Media release

Tuesday, 19 August 2014

Maternal deaths in Australia 2006-2010 (AIHW)

Maternal deaths in Australia 2006–10 is the 15th report on women who die during pregnancy and childbirth. Although maternal deaths are rare in Australia, they are catastrophic events when they do occur and require monitoring and investigation.

The report includes information about the women, pregnancy, and cause of death as well as good practice guidance points for clinicians to inform practice improvement.

Media release

Monday, 18 August 2014

Indigenous child safety

Indigenous children are over represented in areas where child safety and security are compromised. Indigenous child safety shows that Indigenous children aged 0–17 have higher rates of hospitalisations and deaths due to injury than non Indigenous children; are more likely to be victims of child abuse, neglect and sexual assault; and are over represented in homelessness and youth justice statistics.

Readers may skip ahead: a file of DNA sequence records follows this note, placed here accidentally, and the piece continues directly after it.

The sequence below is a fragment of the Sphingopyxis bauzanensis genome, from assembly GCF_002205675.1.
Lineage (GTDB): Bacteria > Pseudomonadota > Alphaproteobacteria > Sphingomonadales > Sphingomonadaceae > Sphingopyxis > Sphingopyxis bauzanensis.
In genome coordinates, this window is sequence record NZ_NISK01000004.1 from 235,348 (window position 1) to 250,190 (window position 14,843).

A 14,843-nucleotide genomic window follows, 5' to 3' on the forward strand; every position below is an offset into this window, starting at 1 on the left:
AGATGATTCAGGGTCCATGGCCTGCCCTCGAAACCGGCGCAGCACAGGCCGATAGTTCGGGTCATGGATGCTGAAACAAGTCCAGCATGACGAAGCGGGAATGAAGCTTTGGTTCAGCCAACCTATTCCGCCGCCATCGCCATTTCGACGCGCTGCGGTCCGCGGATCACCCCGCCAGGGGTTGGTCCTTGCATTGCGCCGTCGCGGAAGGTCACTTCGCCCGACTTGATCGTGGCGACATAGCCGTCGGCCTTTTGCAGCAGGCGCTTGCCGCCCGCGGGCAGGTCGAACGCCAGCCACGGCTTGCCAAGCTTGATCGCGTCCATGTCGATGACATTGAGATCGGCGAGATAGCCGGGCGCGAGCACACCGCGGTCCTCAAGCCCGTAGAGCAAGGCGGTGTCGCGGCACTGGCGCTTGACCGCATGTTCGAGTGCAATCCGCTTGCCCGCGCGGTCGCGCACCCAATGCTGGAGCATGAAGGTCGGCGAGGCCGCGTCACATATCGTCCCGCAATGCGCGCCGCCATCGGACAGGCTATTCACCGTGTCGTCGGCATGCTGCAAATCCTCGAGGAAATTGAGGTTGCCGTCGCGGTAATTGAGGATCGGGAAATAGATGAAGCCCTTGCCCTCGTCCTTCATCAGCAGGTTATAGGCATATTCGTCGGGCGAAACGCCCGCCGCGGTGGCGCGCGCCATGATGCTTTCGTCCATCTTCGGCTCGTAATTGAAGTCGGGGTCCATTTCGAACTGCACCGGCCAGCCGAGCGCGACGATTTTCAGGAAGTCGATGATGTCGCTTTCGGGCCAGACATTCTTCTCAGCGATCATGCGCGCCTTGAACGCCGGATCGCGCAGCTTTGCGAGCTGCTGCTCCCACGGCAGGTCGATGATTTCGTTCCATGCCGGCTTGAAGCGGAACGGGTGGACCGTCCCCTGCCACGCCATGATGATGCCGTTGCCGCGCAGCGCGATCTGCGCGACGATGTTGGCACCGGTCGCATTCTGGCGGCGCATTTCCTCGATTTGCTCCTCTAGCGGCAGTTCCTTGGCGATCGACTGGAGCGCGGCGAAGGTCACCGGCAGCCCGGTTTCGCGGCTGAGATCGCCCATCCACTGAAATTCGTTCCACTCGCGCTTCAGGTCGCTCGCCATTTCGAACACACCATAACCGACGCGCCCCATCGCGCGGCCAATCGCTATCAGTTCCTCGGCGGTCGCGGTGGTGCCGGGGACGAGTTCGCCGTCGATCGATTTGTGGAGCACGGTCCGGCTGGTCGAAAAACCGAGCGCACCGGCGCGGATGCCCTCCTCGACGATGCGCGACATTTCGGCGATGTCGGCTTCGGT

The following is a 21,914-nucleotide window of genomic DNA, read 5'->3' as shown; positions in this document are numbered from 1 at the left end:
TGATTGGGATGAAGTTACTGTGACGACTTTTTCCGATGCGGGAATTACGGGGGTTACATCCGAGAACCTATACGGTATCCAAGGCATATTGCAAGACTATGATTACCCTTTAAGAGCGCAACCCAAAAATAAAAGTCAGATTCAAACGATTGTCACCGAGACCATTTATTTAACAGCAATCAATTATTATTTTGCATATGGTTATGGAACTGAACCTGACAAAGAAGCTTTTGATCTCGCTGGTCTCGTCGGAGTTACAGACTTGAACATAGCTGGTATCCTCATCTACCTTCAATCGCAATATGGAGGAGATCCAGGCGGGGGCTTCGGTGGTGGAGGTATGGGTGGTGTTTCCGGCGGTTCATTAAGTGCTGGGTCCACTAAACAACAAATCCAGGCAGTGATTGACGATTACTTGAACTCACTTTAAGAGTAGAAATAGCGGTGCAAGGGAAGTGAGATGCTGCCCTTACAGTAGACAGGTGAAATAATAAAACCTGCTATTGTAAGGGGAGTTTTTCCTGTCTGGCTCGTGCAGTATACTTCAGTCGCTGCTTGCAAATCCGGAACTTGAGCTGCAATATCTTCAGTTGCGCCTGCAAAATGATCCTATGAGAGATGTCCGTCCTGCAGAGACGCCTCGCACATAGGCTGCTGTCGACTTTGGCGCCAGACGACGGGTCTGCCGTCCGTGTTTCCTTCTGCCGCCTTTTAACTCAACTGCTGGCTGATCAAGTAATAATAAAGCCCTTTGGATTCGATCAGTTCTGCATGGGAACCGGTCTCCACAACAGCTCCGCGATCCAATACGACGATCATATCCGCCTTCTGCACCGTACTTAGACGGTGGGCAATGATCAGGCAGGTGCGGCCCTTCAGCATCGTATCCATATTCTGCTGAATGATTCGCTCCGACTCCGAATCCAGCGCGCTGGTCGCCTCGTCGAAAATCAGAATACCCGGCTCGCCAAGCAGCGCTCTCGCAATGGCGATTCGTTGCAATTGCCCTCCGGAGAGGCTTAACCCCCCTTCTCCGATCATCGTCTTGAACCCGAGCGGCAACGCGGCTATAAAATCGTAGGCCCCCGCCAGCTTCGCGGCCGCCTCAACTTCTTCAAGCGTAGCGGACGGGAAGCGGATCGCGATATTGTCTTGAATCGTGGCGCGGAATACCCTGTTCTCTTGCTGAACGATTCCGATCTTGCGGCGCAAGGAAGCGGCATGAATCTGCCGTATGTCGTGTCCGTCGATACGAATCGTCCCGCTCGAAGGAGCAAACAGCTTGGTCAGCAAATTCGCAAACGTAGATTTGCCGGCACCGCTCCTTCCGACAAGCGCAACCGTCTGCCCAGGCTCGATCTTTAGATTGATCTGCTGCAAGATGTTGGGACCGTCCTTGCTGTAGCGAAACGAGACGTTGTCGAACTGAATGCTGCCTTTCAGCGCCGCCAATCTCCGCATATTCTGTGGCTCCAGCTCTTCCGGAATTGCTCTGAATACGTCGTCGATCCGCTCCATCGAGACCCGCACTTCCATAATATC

Mortality from asthma and COPD in Australia (AIHW)

Asthma death rates in Australia are high compared with many other countries and chronic obstructive pulmonary disease (COPD) is a leading cause of deaths in Australia and internationally.

Mortality from asthma and COPD in Australia provides current information about mortality due to these conditions in Australia, examining trends over time, seasonal variation, international comparison and variation by age, sex, remoteness, Indigenous status, country of birth and socioeconomic disadvantage.

Media release

Alcohol and other drug treatment services in Australia 2012-13 (AIHW)

Alcohol and other drug treatment services in Australia 2012-13